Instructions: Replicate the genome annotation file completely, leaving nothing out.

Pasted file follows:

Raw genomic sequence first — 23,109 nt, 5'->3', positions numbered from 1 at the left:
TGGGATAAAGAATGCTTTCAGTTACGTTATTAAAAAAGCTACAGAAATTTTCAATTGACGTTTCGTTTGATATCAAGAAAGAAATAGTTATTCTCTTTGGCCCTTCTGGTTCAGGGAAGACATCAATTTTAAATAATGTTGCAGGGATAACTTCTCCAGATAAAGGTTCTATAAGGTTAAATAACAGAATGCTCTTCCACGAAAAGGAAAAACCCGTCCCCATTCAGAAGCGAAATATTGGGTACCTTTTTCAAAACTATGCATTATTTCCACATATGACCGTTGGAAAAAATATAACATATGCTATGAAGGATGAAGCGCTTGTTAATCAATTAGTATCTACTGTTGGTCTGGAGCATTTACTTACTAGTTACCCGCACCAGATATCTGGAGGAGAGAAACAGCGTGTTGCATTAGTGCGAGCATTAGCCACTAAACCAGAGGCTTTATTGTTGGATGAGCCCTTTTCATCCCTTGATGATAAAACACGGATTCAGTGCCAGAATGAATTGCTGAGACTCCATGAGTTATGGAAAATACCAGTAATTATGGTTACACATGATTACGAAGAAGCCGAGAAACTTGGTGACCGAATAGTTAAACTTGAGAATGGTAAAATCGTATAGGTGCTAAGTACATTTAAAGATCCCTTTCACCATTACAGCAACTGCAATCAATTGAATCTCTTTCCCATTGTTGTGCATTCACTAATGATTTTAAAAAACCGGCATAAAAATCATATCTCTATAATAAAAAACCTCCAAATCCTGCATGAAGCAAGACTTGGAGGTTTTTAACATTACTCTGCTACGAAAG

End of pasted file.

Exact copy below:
Raw genomic sequence first — 23,109 nt, 5'->3', positions numbered from 1 at the left:
TGGGATAAAGAATGCTTTCAGTTACGTTATTAAAAAAGCTACAGAAATTTTCAATTGACGTTTCGTTTGATATCAAGAAAGAAATAGTTATTCTCTTTGGCCCTTCTGGTTCAGGGAAGACATCAATTTTAAATAATGTTGCAGGGATAACTTCTCCAGATAAAGGTTCTATAAGGTTAAATAACAGAATGCTCTTCCACGAAAAGGAAAAACCCGTCCCCATTCAGAAGCGAAATATTGGGTACCTTTTTCAAAACTATGCATTATTTCCACATATGACCGTTGGAAAAAATATAACATATGCTATGAAGGATGAAGCGCTTGTTAATCAATTAGTATCTACTGTTGGTCTGGAGCATTTACTTACTAGTTACCCGCACCAGATATCTGGAGGAGAGAAACAGCGTGTTGCATTAGTGCGAGCATTAGCCACTAAACCAGAGGCTTTATTGTTGGATGAGCCCTTTTCATCCCTTGATGATAAAACACGGATTCAGTGCCAGAATGAATTGCTGAGACTCCATGAGTTATGGAAAATACCAGTAATTATGGTTACACATGATTACGAAGAAGCCGAGAAACTTGGTGACCGAATAGTTAAACTTGAGAATGGTAAAATCGTATAGGTGCTAAGTACATTTAAAGATCCCTTTCACCATTACAGCAACTGCAATCAATTGAATCTCTTTCCCATTGTTGTGCATTCACTAATGATTTTAAAAAACCGGCATAAAAATCATATCTCTATAATAAAAAACCTCCAAATCCTGCATGAAGCAAGACTTGGAGGTTTTTAACATTACTCTGCTACGAAAG